Adrenal insufficiency is a life-threatening condition requiring prompt diagnosis, and currently, the main cause in the paediatric population is iatrogenic, result of prolonged treatments with high-dose exogenous corticosteroids. Laboratory evaluation of patients with suspected AI begins with the measurement of total baseline PC, but this is not sufficient to accurately diagnose this condition. For this reason, the most widely used adrenal function indicator in clinical practice is the determination of total PC during ACTH stimulation. Yet PC is not the best tool because 80% - 90% of circulating cortisol is bound to CBG and measurement of plasma cortisol is compromised by conditions altering CBG levels [8,9]. Although the exact mechanism of cortisol secretion in saliva is unclear, salivary cortisol reflects circulating free cortisol levels better than total plasma cortisol (SC is not influenced by CBG levels, only free plasma cortisol passes into saliva). In cirrhotic patients, free cortisol seems to be more strongly correlated with salivary cortisol than with total plasma cortisol (Spearman coefficient 0.91 vs. 0.76, respectively, p < 0.001) . Consequently, the measurement of salivary cortisol levels can be used as an alternative technique in the diagnosis of adrenal disease. Saliva samples can easily be obtained in a non-invasive way while avoiding stress-related cortisol release that may occur during blood sampling. Furthermore, it is an accurate tool to test adrenocortical function under basal and stimulated conditions, especially in infants and young children, and offers a viable alternative to test plasma cortisol levels.
We included children over 2 years old, because under this age the amount of saliva produced seems to be more variable and unpredictable . We chose a saliva testing device because it is considered the best method to obtain salivary cortisol [12,13]. Intramuscular ACTH administration was used to evaluate the correlation between PC and SC in order to avoid intravascular administration in the future, if SC was optimal.
Some studies have shown that plasma cortisol passes and concentrates in the saliva in approximately 1 to 5 minutes (reaching a plateau in 6-12 minutes), after IV injection of cortisol or after ACTH stimulation test [8,14]. All these adult’s studies showed a correlation between PC and SC levels (r = 0.83-0.932), but a good correlation during low-dose ACTH test between these two parameters was only found in one paediatric study . In critically ill children admitted in the Paediatric Intensive Care Unit, there was a significant positive correlation between total plasma cortisol and salivary cortisol concentrations at baseline (r = 0.67; p < 0.0001) and following the ACTH test (r = 0.41; p < 0.02) . However, in athletes, SC did not correlate with PC, but this difference may be due to the different methods used and time of collection . In children with hyperactivity attention deficit disorder, SC was higher than in controls, which is a good stress indicator . SC was not useful in preterm infants probably due to small sample size .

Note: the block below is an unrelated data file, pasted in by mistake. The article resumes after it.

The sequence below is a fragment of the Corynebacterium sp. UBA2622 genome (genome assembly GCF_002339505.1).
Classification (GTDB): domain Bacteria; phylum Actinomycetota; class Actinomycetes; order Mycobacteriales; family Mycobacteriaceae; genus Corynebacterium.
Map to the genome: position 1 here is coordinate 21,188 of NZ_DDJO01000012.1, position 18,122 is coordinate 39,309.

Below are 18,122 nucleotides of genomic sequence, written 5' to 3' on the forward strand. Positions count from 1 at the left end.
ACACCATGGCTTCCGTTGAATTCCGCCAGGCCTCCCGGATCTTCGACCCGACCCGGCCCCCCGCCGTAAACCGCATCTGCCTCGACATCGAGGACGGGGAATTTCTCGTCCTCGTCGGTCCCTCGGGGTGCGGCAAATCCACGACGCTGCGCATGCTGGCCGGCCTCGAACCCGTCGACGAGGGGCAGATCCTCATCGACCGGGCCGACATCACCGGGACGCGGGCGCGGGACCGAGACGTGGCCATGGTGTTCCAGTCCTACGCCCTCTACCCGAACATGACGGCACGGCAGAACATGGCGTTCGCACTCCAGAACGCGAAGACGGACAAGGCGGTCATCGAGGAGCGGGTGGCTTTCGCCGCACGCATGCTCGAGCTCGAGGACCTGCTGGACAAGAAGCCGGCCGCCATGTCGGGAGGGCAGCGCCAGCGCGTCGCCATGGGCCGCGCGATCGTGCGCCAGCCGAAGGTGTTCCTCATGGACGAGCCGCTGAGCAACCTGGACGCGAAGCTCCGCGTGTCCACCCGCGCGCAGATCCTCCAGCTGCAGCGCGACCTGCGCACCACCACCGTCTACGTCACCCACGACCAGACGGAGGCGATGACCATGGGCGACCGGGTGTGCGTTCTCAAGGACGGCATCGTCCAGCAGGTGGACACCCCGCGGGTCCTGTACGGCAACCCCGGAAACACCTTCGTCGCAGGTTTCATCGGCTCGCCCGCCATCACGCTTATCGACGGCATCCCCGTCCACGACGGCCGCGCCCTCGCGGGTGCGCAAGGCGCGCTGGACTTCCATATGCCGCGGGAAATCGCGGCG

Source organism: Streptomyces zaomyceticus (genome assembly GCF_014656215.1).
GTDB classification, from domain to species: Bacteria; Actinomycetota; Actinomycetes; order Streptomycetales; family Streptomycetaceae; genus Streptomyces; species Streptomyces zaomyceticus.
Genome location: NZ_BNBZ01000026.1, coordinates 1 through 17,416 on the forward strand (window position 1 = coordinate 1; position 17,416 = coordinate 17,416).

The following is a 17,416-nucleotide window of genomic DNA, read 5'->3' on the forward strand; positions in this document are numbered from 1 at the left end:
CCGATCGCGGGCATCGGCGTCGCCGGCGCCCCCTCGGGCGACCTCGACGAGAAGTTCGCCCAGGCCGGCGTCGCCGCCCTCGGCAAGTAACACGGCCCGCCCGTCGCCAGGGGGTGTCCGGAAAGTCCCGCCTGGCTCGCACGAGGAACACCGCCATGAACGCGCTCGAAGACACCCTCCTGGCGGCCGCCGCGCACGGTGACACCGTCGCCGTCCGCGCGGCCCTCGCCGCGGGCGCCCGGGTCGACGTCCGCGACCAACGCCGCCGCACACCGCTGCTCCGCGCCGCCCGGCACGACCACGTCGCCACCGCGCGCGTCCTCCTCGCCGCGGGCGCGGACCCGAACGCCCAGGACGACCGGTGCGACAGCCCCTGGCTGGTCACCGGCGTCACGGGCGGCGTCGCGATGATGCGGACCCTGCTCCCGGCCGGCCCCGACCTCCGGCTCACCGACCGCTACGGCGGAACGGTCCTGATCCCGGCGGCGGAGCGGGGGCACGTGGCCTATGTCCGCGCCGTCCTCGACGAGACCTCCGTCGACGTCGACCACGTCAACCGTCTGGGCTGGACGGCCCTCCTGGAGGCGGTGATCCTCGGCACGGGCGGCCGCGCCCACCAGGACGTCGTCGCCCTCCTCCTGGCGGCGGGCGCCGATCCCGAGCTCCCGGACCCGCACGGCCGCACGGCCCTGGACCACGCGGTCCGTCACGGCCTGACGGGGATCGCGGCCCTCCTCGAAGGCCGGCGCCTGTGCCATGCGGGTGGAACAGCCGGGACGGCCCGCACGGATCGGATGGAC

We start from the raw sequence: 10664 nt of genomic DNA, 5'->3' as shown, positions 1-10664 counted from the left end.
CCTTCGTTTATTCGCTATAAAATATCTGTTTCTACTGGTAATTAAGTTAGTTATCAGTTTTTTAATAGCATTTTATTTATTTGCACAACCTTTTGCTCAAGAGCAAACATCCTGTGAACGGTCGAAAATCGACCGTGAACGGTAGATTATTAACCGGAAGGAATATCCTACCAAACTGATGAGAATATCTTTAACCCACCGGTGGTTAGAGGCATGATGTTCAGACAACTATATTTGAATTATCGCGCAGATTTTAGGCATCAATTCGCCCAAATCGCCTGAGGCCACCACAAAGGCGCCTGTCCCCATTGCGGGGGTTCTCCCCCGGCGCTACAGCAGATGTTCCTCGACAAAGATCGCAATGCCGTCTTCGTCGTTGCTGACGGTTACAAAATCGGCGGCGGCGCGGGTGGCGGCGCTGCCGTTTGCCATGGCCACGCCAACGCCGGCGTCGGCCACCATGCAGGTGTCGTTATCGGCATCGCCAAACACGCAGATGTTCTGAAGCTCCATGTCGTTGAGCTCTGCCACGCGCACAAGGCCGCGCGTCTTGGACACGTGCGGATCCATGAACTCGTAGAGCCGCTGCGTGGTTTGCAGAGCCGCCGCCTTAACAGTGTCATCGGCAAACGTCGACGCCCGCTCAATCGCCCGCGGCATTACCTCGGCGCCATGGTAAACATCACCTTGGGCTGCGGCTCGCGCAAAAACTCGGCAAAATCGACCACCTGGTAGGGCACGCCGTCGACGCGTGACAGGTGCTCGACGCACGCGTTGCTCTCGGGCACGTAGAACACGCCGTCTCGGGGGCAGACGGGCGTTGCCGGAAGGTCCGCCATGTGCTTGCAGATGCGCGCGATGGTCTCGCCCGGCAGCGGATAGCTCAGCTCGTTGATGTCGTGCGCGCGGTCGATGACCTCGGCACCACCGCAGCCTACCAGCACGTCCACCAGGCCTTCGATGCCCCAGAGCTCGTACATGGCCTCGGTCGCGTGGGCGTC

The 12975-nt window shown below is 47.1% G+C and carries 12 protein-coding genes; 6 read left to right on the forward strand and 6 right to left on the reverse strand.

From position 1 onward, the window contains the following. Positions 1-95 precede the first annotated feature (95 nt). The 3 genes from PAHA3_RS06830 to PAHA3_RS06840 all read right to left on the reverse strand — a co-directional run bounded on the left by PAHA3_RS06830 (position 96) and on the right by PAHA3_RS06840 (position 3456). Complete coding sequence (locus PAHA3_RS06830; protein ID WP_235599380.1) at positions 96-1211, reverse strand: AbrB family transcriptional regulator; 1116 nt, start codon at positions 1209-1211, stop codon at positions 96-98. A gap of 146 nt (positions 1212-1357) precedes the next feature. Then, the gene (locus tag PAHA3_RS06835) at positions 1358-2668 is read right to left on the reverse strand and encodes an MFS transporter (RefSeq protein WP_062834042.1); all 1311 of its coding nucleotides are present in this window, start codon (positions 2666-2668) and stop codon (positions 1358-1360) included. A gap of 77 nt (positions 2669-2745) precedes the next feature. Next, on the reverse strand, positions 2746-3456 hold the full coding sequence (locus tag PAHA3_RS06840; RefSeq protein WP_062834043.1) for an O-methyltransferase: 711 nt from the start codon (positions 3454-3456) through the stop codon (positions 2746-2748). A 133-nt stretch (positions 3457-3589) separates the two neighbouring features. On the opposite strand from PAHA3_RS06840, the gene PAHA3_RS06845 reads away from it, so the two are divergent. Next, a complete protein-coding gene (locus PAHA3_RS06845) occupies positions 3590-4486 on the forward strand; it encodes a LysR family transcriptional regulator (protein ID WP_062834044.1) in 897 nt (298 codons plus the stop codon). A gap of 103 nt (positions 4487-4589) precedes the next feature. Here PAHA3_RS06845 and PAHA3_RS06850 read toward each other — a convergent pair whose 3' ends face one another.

Our study showed a highly positive correlation between salivary and total plasma cortisol levels in children with adrenal insufficiency caused by long-term steroid use, which is in agreement with previously published studies [1,8]. Furthermore, this positive correlation has been shown in adults with Cushing’s syndrome and end-stage renal disease [1,18,19]. These findings reveal that the pharmacodynamics of cortisol in the paediatric population may not be different than in adults, and SC becomes a tool that could be applied to a range of disease settings to monitor adrenocortical function, and is also feasible in critically ill patients, especially in children.
Several published studies have attempted to identify cut-off levels for SC in the diagnosis of Cushing syndrome, in both adults and the paediatric population . In Cushing patients, there is a good concordance with free urine cortisol and SC can be offered as an alternative better screening study [20,21]. However, data regarding the value of SC in the diagnosis of AI in children are scarce [2,22,23]. In the current study, a SC peak during low-dose ACTH test higher than 0.61 µg/dL identified patient without AI, in agreement with other published studies.
This study has several limitations: the sample size can be considered limited and the samples were collected during different seasons. Additional studies including patients with adrenal insufficiency are needed to confirm these findings (especially to assess the diagnostic value of the suggested cut-off levels) in a larger cohort and to determine the validity of measuring salivary cortisol in other adrenal diseases.
Salivary cortisol is a non-invasive, easily applicable test.
Cortisol levels in saliva and plasma are highly correlated and a cut-off for peak SC during low-dose ACTH stimulation test of 0.61 µg/dL is useful to rule out adrenal insufficiency. It could replace plasma cortisol as a screening tool for the diagnosis of secondary AI.
Declaration of interest
The authors declare that there is no conflict of interest that could be perceived as prejudicing the impartiality of the research reported.
This project was supported by a grant from Foundation Parc Taulí (CEIC 2014510).